IPR Institution Requires Reasonable Likelihood that Reference Is Printed Publication
In a precedential opinion, the Patent Trial and Appeal Board (PTAB) held that, for institution of an inter partes review (IPR) based on a printed publication, the petitioner must establish a reasonable likelihood that the reference is a printed publication. Hulu, LLC v. Sound View Innovations, LLC, Case No. IPR2018-01039 (PTAB Dec. 20, 2019) (Boalick, CAPJ).
Hulu petitioned for IPR, challenging a Sound View patent and asserting obviousness over a prior art reference textbook by Dougherty. Sound View filed a preliminary response challenging Hulu’s showing that Dougherty was publicly available before the filing date of the challenged patent. The PTAB denied institution, finding insufficient evidence that Dougherty was publicly accessible.
Hulu requested rehearing and a precedential opinion panel review. The review was granted based on the following question: “What is required for a petitioner to establish that an asserted reference qualifies as [a] ‘printed publication’ at the institution stage?”
The panel began with the standard for instituting an IPR—a “reasonable likelihood” that the petitioner will prevail—and applied the same standard to subsidiary questions. The panel held that “at the institution stage, the petition must identify, with particularity, evidence sufficient to establish a reasonable likelihood that the reference was publicly accessible before the critical date of the challenged patent.”
The panel rejected arguments for different standards. The standard is not more rigorous, as Sound View argued, because the institution standard is different from the “preponderance of the evidence” standard applied in final written decisions and the petitioner may submit additional evidence after institution. Neither is the standard more lenient, as some amici argued, because there is no presumption in favor of institution or of finding that a reference is a printed publication.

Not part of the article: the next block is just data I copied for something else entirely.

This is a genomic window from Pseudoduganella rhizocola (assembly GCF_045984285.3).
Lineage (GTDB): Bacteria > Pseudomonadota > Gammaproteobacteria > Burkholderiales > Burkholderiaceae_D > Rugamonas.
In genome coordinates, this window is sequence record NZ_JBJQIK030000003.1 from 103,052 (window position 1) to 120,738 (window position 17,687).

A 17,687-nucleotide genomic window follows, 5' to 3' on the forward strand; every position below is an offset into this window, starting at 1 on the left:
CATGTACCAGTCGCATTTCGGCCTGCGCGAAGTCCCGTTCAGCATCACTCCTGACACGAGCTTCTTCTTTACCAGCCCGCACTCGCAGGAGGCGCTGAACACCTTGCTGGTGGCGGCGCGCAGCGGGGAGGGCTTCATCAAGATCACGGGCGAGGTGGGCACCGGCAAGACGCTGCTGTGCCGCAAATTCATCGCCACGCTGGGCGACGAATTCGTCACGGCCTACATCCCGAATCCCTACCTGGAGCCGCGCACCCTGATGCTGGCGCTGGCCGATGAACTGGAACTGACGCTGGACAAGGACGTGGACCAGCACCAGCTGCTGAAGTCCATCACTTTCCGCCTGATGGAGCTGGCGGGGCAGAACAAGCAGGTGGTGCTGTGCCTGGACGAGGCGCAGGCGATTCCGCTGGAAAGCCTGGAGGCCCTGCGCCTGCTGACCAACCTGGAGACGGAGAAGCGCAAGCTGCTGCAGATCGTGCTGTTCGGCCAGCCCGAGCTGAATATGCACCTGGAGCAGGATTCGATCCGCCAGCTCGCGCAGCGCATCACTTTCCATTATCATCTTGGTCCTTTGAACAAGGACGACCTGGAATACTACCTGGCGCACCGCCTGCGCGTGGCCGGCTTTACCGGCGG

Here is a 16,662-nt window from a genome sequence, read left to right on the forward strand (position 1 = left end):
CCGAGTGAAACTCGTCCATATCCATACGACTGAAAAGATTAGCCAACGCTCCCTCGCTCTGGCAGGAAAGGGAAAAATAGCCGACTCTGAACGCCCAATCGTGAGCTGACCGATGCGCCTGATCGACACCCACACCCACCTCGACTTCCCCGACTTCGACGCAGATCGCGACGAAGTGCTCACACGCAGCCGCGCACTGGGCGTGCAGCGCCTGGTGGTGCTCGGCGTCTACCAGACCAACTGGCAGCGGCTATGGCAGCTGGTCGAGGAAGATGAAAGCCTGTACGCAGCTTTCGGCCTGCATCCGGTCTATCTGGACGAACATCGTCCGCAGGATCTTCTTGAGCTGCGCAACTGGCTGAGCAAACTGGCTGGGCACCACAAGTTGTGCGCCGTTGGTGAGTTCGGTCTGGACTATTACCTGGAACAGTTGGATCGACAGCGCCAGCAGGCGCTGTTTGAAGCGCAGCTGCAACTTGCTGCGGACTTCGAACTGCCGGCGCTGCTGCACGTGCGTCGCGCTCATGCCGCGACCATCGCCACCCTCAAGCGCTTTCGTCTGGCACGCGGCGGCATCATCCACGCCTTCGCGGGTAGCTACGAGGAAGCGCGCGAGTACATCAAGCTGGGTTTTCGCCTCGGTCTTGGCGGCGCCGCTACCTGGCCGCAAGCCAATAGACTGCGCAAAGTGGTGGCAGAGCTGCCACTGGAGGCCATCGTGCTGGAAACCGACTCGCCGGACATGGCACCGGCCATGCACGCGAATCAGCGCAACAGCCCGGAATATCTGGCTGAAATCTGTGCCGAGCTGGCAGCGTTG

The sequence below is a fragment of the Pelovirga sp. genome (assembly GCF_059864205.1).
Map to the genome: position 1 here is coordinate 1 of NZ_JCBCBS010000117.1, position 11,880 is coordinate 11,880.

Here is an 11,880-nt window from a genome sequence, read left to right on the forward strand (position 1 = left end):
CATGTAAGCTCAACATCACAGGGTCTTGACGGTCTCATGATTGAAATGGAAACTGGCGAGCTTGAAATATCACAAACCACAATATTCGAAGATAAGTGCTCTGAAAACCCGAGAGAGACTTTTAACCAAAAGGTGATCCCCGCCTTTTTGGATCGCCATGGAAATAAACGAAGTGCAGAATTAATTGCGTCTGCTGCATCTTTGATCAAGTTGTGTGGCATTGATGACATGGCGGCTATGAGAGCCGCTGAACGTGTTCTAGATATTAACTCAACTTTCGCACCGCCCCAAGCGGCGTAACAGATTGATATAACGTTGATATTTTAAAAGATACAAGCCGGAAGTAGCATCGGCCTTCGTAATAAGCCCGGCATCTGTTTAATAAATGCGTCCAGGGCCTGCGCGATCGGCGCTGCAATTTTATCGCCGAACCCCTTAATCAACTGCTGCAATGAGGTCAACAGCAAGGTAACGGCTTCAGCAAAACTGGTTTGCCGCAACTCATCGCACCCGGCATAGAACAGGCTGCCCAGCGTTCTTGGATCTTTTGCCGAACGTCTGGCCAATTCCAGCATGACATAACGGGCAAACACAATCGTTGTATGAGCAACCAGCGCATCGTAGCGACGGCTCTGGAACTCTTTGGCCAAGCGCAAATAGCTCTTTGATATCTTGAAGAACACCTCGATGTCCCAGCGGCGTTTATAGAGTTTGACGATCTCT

The panel declined to hold that any particular indicia of public accessibility are per se sufficient, insisting that the totality of the circumstances controls. In this case, Dougherty had sufficient indicia to meet the “reasonable likelihood” standard, including the fact that the Dougherty reference on its face “bears a copyright date of 1990, a printing date of November 1992, and an ISBN date of 8/94. In addition, the book is a textbook from an established publisher, O’Reilly, and a well-known book series.”
Having concluded that there was a reasonable likelihood that Dougherty was prior art to the challenged patent, the panel remanded the case to the merits panel to consider whether to institute a trial on the merits.
Practice Note: A published work is not self-evidently a “printed publication.” Petitioners should point out the indicia of public availability that are evident on the face of reference and should consider gathering additional evidence of public accessibility to ensure that they meets their evidentiary burden.